John Wayne turns out to be a pretty decent director with this film. The cinematography (William H. Clothier) was one of the better things about the movie. Anything with wide open landscape always helps but one can definitely tell that some thought went into the shooting of this film. The Alamo is a typical Western film that one might find coming out of the 50’s and 60’s. The genre hasn’t really survived since then, except for a few obvious films (Butch Cassidy & the Sundance Kid, Unforgiven, No Country For Old Men). In my opinion it’s the times that changed, and not the Western. Back then, a good Western with shootouts, dames and saloons seemed to be just what the doctor ordered. Things are different now. It’s a realism thing. Being a Western, some things are naturally exaggerated. However, since The Alamo was based on an actual event, one would assume that we would get a little more reality out of the deal. But again, this was 1960, not 2010. 1960 had different notions and needs. Perhaps escapism was the purpose back then. The Alamo (film) notoriously created myths regarding the actual events that took place and the heroes that participated in them. The film focuses on Davy Crockett (John Wayne), Jim Bowie (Richard Widmark) and William Travis (Laurence Harvey), three of the more familiar names in history and their apparent struggle to both get along with each other and hold off the Mexican army from going further into Texas. Being a Hollywood film in the early 60’s, naturally the actual story is altered to become more interesting, but I think that the real story itself would’ve been fine. The film could’ve been just as entertaining and even more fascinating if it were more honest. It didn’t need the fluff. The film is too long and takes quite a while to really get going. Characters are introduced and not developed. Scenes exist for no other reason than to further acknowledge the existence of Davy Crocket and Jim Bowie. And there are too many speeches. The score doesn’t match the tone of the film.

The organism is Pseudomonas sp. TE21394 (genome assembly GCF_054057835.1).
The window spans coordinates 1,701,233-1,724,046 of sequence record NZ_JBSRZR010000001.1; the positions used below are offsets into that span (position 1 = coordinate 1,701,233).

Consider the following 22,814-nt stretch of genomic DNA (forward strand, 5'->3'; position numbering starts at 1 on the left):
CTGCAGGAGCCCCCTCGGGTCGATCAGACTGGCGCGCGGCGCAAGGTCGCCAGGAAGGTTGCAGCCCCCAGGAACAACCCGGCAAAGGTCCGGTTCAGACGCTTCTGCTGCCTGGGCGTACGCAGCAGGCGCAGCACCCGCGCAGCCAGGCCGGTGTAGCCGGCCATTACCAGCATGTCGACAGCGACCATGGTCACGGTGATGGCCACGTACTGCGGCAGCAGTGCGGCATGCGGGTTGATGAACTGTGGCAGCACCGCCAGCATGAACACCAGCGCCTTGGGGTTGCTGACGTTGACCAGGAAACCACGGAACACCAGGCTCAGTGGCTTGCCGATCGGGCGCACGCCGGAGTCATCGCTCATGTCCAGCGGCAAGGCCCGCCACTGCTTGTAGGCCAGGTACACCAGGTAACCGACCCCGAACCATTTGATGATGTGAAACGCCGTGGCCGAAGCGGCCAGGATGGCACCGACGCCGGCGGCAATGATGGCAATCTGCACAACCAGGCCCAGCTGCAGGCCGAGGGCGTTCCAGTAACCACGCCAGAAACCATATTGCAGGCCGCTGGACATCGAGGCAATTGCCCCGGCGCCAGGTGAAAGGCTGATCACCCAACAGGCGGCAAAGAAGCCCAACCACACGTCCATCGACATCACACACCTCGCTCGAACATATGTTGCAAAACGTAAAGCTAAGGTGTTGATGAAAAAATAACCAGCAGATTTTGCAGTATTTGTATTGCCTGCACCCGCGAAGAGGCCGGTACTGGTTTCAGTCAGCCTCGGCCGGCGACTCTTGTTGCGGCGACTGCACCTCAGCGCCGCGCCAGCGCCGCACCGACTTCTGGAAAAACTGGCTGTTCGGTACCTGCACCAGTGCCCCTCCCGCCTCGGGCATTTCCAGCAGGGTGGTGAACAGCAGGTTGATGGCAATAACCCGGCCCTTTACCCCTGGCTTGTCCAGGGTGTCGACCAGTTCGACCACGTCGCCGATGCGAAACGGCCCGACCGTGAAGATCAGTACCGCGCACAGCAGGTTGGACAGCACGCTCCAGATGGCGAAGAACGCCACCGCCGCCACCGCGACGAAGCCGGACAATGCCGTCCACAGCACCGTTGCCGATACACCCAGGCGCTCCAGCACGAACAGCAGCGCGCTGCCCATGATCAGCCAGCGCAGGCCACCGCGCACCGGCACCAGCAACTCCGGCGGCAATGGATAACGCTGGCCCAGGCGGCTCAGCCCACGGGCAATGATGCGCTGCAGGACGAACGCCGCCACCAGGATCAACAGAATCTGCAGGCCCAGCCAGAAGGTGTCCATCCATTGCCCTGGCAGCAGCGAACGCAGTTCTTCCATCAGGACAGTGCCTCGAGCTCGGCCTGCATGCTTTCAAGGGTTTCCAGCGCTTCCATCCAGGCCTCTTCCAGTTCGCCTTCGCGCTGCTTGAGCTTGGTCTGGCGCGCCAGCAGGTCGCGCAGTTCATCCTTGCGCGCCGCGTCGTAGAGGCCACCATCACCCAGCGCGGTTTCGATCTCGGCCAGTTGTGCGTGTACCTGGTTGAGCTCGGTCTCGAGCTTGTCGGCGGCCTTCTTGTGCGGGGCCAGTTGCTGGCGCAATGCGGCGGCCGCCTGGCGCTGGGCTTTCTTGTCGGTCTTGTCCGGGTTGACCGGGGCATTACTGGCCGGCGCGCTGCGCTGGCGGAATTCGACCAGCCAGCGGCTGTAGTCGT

However, the last 25 minutes of this film were extremely emotional. In setting up for the final battle scene, where the soldiers all but know they will not make it out alive, we hear an appropriate dramatic score and see various scenes of soldiers sitting in quiet recollection or exchanging thoughtful words. In one moment, Crocket and Bowie are sitting against the wall in the evening before the final battle. Bowie asks Crocket what he’s thinking about to which Crocket replies, “Not thinking, just remembering.” I completely buy into the fact that this would be how people would spend their final moments of life if they knew they probably would not live. The last 25 minutes of the film are by far the most real. Nothing is fabricated here. It’s all sincere; full of great acting and great lines.